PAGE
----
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Deficit reduction deal: Republicans more to blame for the deadlock [The reply]

Rob Portman
Both parties deserve blame for the failure of the "super committee" to reach a deficit reduction deal, the editorial board wrote in Tuesday's pages. Reader Dennis Gleason disagreed. In a letter to the editor, he argues:

Suggesting that "both parties deserve blame for the failure of the 'super committee' to reach a deficit reduction deal" belies the facts and is insulting to your readers' intelligence. The committee had two tools available to cut the deficit: cut spending and add revenue. Only one party -- the Republicans -- completely ruled out using one of the tools. Democrats were willing to compromise, Republicans were not. It's pretty obvious who's to blame.

Here's editorial board member Michael McGough's reply, and clarification:

Each side in the "super committee" had non-negotiable demands. The Republicans insisted on large tax cuts in the form of continuing the Bush tax cuts. The Democrats wanted tax increases on higher earners. The Republicans compromised in only a token way on tax increases. The Democrats were equally unwilling to accept tax cuts beyond a certain level. By all accounts the Democrats resisted a restructuring of Medicare. So there was blame on both sides, though the Republicans were more responsible for the deadlock than the Democrats. The editorial didn't say that both sides were equally to blame, only that there was blame on both sides.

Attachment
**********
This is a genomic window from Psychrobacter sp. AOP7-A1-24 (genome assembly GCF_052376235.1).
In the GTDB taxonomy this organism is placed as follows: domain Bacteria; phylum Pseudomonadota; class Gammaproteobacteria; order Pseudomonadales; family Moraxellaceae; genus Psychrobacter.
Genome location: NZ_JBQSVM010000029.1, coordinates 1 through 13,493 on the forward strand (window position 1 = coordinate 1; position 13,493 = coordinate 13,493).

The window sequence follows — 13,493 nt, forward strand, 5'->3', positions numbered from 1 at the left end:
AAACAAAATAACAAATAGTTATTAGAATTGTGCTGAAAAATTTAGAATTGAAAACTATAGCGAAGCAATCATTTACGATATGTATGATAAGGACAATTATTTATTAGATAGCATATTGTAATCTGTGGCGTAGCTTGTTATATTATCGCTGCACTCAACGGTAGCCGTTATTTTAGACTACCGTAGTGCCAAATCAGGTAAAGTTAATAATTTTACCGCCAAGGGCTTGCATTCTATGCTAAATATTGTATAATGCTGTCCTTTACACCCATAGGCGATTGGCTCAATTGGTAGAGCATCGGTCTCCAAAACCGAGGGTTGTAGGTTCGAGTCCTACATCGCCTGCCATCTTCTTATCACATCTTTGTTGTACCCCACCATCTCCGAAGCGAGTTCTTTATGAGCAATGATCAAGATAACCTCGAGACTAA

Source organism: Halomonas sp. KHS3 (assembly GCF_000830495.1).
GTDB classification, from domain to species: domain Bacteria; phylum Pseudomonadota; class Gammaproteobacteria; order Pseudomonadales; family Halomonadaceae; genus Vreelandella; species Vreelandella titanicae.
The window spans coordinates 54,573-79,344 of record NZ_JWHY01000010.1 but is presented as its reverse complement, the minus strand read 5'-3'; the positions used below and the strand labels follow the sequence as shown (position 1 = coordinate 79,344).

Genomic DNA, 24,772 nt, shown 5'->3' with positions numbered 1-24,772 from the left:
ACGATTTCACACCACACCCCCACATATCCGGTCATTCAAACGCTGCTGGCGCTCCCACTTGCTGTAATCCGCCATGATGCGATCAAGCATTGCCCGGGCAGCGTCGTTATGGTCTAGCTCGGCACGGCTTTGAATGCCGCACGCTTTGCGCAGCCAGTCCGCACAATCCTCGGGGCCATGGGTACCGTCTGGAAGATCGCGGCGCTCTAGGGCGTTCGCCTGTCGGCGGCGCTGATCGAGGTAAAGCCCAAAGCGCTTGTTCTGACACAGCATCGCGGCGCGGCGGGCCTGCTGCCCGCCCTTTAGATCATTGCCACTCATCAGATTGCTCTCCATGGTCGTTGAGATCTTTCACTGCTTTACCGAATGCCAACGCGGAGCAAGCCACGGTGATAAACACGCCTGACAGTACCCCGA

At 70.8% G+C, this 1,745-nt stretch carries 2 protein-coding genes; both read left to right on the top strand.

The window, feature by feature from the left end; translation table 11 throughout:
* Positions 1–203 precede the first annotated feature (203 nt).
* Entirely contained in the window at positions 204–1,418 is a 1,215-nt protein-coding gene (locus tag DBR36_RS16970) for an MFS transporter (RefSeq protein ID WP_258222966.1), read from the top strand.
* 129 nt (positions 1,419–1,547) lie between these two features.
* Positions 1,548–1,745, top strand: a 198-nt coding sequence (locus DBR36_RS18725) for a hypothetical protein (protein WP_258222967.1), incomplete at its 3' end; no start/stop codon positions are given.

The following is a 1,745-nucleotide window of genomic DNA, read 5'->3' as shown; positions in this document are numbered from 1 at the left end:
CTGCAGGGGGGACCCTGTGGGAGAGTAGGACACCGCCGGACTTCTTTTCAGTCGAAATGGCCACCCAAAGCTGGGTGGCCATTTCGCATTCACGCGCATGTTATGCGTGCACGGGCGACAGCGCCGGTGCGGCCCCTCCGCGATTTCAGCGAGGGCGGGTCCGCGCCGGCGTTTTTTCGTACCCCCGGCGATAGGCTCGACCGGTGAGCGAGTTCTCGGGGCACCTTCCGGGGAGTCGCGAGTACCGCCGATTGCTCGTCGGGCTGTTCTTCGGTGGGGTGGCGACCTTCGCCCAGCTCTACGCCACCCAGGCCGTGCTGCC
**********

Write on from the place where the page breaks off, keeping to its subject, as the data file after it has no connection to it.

RELATED:

To save money, look to nukes

Super committee fails to agree on deficit-reduction plan

D.C. adopts California's meat-cleaver approach to budgeting

Photo: Sen. Rob Portman (R-Ohio) departs a meeting with fellow members of the "super committee" on Capitol Hill in Washington this week. Credit: Jonathan Ernst / Reuters

 

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